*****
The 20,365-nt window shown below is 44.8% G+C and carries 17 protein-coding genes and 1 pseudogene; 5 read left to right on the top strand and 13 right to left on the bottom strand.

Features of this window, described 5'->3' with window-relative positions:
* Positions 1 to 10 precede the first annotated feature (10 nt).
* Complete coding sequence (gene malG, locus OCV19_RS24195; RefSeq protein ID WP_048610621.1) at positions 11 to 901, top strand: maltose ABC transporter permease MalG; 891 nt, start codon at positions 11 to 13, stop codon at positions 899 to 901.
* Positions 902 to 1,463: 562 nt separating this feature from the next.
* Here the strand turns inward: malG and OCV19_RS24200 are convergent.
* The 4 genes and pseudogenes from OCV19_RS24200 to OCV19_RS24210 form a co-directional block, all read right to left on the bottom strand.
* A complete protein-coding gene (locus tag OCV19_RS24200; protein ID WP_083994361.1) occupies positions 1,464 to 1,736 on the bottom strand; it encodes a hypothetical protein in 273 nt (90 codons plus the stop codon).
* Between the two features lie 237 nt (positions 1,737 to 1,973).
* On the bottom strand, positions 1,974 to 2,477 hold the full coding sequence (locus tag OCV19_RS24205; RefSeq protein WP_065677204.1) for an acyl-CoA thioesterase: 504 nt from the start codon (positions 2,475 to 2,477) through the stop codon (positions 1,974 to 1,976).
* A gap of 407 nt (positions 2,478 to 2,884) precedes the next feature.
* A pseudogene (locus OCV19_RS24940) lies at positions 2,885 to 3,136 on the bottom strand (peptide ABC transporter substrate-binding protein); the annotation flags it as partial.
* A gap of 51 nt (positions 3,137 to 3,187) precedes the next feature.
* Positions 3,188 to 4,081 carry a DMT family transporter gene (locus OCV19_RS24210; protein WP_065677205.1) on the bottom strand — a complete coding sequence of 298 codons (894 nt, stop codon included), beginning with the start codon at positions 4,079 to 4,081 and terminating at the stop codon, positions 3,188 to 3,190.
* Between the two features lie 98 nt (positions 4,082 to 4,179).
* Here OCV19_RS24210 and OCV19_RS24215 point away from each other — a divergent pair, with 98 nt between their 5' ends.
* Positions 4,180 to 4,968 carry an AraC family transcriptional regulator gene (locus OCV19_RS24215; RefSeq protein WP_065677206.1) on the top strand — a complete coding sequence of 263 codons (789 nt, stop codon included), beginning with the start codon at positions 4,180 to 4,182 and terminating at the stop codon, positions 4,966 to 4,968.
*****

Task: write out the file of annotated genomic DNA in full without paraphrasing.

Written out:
The 20,365-nt window shown below is 44.8% G+C and carries 17 protein-coding genes and 1 pseudogene; 5 read left to right on the top strand and 13 right to left on the bottom strand.

Features of this window, described 5'->3' with window-relative positions:
* Positions 1 to 10 precede the first annotated feature (10 nt).
* Complete coding sequence (gene malG, locus OCV19_RS24195; RefSeq protein ID WP_048610621.1) at positions 11 to 901, top strand: maltose ABC transporter permease MalG; 891 nt, start codon at positions 11 to 13, stop codon at positions 899 to 901.
* Positions 902 to 1,463: 562 nt separating this feature from the next.
* Here the strand turns inward: malG and OCV19_RS24200 are convergent.
* The 4 genes and pseudogenes from OCV19_RS24200 to OCV19_RS24210 form a co-directional block, all read right to left on the bottom strand.
* A complete protein-coding gene (locus tag OCV19_RS24200; protein ID WP_083994361.1) occupies positions 1,464 to 1,736 on the bottom strand; it encodes a hypothetical protein in 273 nt (90 codons plus the stop codon).
* Between the two features lie 237 nt (positions 1,737 to 1,973).
* On the bottom strand, positions 1,974 to 2,477 hold the full coding sequence (locus tag OCV19_RS24205; RefSeq protein WP_065677204.1) for an acyl-CoA thioesterase: 504 nt from the start codon (positions 2,475 to 2,477) through the stop codon (positions 1,974 to 1,976).
* A gap of 407 nt (positions 2,478 to 2,884) precedes the next feature.
* A pseudogene (locus OCV19_RS24940) lies at positions 2,885 to 3,136 on the bottom strand (peptide ABC transporter substrate-binding protein); the annotation flags it as partial.
* A gap of 51 nt (positions 3,137 to 3,187) precedes the next feature.
* Positions 3,188 to 4,081 carry a DMT family transporter gene (locus OCV19_RS24210; protein WP_065677205.1) on the bottom strand — a complete coding sequence of 298 codons (894 nt, stop codon included), beginning with the start codon at positions 4,079 to 4,081 and terminating at the stop codon, positions 3,188 to 3,190.
* Between the two features lie 98 nt (positions 4,082 to 4,179).
* Here OCV19_RS24210 and OCV19_RS24215 point away from each other — a divergent pair, with 98 nt between their 5' ends.
* Positions 4,180 to 4,968 carry an AraC family transcriptional regulator gene (locus OCV19_RS24215; RefSeq protein WP_065677206.1) on the top strand — a complete coding sequence of 263 codons (789 nt, stop codon included), beginning with the start codon at positions 4,180 to 4,182 and terminating at the stop codon, positions 4,966 to 4,968.